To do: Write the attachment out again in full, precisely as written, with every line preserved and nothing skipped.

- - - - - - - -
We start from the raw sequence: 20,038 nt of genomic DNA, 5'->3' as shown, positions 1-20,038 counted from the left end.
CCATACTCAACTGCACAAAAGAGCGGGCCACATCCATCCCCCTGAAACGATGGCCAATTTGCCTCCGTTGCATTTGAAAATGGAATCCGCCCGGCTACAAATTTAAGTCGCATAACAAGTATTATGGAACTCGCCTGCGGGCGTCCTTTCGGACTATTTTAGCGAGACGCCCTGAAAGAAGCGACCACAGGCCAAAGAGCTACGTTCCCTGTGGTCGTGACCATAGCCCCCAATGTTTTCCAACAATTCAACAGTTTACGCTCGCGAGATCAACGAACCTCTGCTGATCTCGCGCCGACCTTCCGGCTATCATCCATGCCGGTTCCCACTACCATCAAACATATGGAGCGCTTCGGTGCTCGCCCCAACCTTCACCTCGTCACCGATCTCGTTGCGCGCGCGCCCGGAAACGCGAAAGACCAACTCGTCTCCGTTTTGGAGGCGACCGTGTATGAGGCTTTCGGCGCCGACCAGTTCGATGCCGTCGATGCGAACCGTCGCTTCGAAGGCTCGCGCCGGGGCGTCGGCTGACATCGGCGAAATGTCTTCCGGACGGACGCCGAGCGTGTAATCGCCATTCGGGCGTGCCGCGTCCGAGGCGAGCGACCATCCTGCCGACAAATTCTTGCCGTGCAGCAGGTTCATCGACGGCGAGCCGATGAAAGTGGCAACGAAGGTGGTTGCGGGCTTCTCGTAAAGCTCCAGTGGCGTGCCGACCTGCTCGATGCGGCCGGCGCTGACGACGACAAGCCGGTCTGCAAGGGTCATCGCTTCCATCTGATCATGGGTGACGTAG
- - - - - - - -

We start from the raw sequence: 20,038 nt of genomic DNA, 5'->3' as shown, positions 1-20,038 counted from the left end.
CCATACTCAACTGCACAAAAGAGCGGGCCACATCCATCCCCCTGAAACGATGGCCAATTTGCCTCCGTTGCATTTGAAAATGGAATCCGCCCGGCTACAAATTTAAGTCGCATAACAAGTATTATGGAACTCGCCTGCGGGCGTCCTTTCGGACTATTTTAGCGAGACGCCCTGAAAGAAGCGACCACAGGCCAAAGAGCTACGTTCCCTGTGGTCGTGACCATAGCCCCCAATGTTTTCCAACAATTCAACAGTTTACGCTCGCGAGATCAACGAACCTCTGCTGATCTCGCGCCGACCTTCCGGCTATCATCCATGCCGGTTCCCACTACCATCAAACATATGGAGCGCTTCGGTGCTCGCCCCAACCTTCACCTCGTCACCGATCTCGTTGCGCGCGCGCCCGGAAACGCGAAAGACCAACTCGTCTCCGTTTTGGAGGCGACCGTGTATGAGGCTTTCGGCGCCGACCAGTTCGATGCCGTCGATGCGAACCGTCGCTTCGAAGGCTCGCGCCGGGGCGTCGGCTGACATCGGCGAAATGTCTTCCGGACGGACGCCGAGCGTGTAATCGCCATTCGGGCGTGCCGCGTCCGAGGCGAGCGACCATCCTGCCGACAAATTCTTGCCGTGCAGCAGGTTCATCGACGGCGAGCCGATGAAAGTGGCAACGAAGGTGGTTGCGGGCTTCTCGTAAAGCTCCAGTGGCGTGCCGACCTGCTCGATGCGGCCGGCGCTGACGACGACAAGCCGGTCTGCAAGGGTCATCGCTTCCATCTGATCATGGGTGACGTAG